Winston’s treatment during the rape case/allegations more than exemplifies one of America’s foundational maxims: citizens are innocent until they are proven guilty. Winston was not kicked out of school or off the football team, his NFL career was not hindered (he was the first pick in the 2015 NFL draft) and he was able to finish school without being driven off campus or out of the public eye. However, his accusers, specifically the one woman who took legal action after speaking out in 2012, were not afforded this same treatment. According to our legal system, the student’s police report should have been considered a truthful account of events until it was proven otherwise. Yet, this student was pressured to rescind her claims by Tallahassee police officers and by other members of the Florida justice system. Her claims were ignored by police for months while FSU also failed to take necessary actions as mandated by Title IX federal law. She was assumed to be guilty (of filing a false police report, of slander, of making false accusations) until she could convince the Tallahassee justice system, campus administrators and all FSU fans that she was innocent — a nearly impossible task and one that Winston was not required to complete.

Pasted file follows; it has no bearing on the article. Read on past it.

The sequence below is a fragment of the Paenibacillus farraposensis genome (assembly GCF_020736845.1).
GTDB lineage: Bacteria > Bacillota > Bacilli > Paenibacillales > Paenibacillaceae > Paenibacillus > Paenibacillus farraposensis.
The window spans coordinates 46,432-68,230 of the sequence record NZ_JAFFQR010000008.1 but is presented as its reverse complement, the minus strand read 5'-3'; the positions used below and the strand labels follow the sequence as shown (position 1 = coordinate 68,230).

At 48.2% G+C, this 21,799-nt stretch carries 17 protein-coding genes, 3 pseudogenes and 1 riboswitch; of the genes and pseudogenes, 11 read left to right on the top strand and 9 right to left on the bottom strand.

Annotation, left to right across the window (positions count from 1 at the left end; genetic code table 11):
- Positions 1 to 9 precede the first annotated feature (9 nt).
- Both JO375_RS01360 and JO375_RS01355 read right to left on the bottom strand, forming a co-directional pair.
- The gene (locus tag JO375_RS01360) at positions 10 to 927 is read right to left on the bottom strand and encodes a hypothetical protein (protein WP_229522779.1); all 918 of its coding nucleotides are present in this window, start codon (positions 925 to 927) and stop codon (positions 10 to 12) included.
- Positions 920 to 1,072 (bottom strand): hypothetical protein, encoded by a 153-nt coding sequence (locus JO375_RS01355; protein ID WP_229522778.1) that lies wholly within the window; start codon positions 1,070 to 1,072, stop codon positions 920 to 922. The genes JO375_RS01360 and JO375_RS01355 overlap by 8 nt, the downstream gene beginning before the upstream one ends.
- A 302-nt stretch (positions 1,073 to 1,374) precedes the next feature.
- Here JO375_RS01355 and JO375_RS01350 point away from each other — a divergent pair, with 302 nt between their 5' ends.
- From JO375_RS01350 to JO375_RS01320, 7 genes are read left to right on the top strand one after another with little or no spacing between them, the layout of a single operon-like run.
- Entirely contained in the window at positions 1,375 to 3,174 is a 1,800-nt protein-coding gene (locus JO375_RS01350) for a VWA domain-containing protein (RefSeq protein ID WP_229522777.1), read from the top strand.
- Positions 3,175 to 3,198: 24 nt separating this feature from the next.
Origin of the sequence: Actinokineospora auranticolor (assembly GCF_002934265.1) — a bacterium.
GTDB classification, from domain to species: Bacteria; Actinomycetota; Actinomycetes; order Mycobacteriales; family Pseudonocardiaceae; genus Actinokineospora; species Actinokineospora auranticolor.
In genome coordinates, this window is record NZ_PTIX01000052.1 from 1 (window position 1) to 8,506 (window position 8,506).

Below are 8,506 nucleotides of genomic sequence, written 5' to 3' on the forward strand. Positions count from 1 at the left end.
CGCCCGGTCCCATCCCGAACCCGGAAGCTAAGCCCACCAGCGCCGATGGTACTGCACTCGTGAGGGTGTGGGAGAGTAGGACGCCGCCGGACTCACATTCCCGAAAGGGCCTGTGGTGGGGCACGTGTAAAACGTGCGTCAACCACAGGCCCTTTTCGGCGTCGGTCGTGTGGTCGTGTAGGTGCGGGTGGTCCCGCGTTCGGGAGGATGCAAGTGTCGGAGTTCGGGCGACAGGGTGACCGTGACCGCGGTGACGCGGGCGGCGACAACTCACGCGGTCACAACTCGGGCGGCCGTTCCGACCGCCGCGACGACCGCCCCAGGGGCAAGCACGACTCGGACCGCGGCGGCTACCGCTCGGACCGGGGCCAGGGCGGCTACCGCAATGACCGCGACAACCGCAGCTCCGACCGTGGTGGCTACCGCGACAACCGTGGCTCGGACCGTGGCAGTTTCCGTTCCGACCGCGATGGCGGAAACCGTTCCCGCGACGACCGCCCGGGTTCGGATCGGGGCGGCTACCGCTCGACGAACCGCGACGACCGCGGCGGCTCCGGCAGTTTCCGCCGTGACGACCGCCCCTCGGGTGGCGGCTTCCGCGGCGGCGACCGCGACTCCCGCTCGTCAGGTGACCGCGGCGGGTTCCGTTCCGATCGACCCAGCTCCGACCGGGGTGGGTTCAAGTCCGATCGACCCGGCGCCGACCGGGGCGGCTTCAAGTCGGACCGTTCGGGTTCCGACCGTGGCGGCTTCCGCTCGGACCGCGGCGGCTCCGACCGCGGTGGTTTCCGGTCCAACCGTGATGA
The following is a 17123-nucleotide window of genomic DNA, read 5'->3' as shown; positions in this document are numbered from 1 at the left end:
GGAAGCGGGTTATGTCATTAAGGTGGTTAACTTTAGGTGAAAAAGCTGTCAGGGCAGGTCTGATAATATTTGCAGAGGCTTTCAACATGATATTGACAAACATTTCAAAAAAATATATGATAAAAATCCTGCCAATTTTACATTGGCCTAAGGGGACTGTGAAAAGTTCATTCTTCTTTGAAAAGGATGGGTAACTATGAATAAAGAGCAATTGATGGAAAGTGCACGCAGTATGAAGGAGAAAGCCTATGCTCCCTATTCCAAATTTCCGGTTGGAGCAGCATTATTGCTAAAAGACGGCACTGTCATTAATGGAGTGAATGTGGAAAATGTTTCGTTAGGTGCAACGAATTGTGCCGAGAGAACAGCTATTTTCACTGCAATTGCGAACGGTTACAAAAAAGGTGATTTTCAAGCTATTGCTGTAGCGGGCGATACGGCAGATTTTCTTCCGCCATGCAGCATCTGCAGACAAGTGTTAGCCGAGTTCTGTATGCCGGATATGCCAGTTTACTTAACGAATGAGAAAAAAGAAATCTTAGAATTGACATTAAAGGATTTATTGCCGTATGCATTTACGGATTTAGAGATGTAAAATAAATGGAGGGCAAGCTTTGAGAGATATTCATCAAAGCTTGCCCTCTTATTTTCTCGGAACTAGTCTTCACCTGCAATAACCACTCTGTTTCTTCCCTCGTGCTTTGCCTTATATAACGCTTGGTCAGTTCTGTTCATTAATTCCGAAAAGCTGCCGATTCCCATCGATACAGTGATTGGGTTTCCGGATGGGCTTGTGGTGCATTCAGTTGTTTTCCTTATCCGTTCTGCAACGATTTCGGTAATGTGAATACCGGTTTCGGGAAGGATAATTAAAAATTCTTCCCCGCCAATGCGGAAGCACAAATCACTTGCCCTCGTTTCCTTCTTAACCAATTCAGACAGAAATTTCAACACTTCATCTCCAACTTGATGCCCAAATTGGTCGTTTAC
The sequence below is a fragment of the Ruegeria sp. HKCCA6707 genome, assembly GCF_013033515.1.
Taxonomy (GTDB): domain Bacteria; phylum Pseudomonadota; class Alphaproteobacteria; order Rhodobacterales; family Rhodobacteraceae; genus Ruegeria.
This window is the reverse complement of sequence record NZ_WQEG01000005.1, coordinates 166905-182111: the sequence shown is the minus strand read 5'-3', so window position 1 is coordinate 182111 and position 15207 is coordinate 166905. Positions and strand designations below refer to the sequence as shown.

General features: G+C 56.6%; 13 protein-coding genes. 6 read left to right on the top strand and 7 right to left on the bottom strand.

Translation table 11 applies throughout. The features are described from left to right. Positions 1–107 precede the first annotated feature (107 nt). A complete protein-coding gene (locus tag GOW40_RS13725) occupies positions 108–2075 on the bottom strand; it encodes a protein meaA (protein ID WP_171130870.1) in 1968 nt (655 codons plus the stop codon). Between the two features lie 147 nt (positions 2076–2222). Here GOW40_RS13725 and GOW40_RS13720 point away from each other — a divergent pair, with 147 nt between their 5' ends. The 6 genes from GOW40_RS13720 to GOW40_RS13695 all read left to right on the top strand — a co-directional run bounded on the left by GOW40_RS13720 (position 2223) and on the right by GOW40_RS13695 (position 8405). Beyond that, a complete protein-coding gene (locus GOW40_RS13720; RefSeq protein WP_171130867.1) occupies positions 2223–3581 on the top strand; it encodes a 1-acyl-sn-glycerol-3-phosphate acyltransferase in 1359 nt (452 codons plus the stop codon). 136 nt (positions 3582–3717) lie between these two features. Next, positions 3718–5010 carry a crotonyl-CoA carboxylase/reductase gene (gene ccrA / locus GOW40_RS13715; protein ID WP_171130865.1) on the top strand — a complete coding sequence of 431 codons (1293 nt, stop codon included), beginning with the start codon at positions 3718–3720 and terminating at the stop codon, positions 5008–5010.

To be true, Jameis Winston is simply one example of how a man with strong relationships to those in power receives differential access to legal rights and social support when compared to a woman who does not have money, power and/or connections. As Douglas Massey, a distinguished scholar in stratification notes, there are two mechanisms that create and maintain these kind of social divisions: “the allocation of people to social categories, and the institutionalization of practices that allocate resources unequally across these categories.” In this case, individuals are divided into the categories of powerful versus powerless. There are those with the money or connections to influence legal and judicial systems and there are those without. The resource that is allocated unequally between these two groups is access to the legal right of being innocent until proven guilty. The powerful receive protection and (more than) fair treatment from the justice system, while those without money and power do not receive comparable levels of judicial support. As the saying goes, money talks and bullshit walks. People with money use their funds and relationships to manipulate institutional systems to maintain and accumulate more social and economic advantages. Furthermore, they assist those who are not affluent, but who nonetheless serve to make the powerful even richer. This is the space that Winston occupied when Tallahassee’s most powerful rallied around him to ensure that his money-making ability was not compromised. Then, upon being drafted as a player in the NFL, Winston used his new position to maintain the protective legal shield that had been placed around him. He gained access to even richer and more powerful connections who have continued to protect him at the expense of the “powerless.”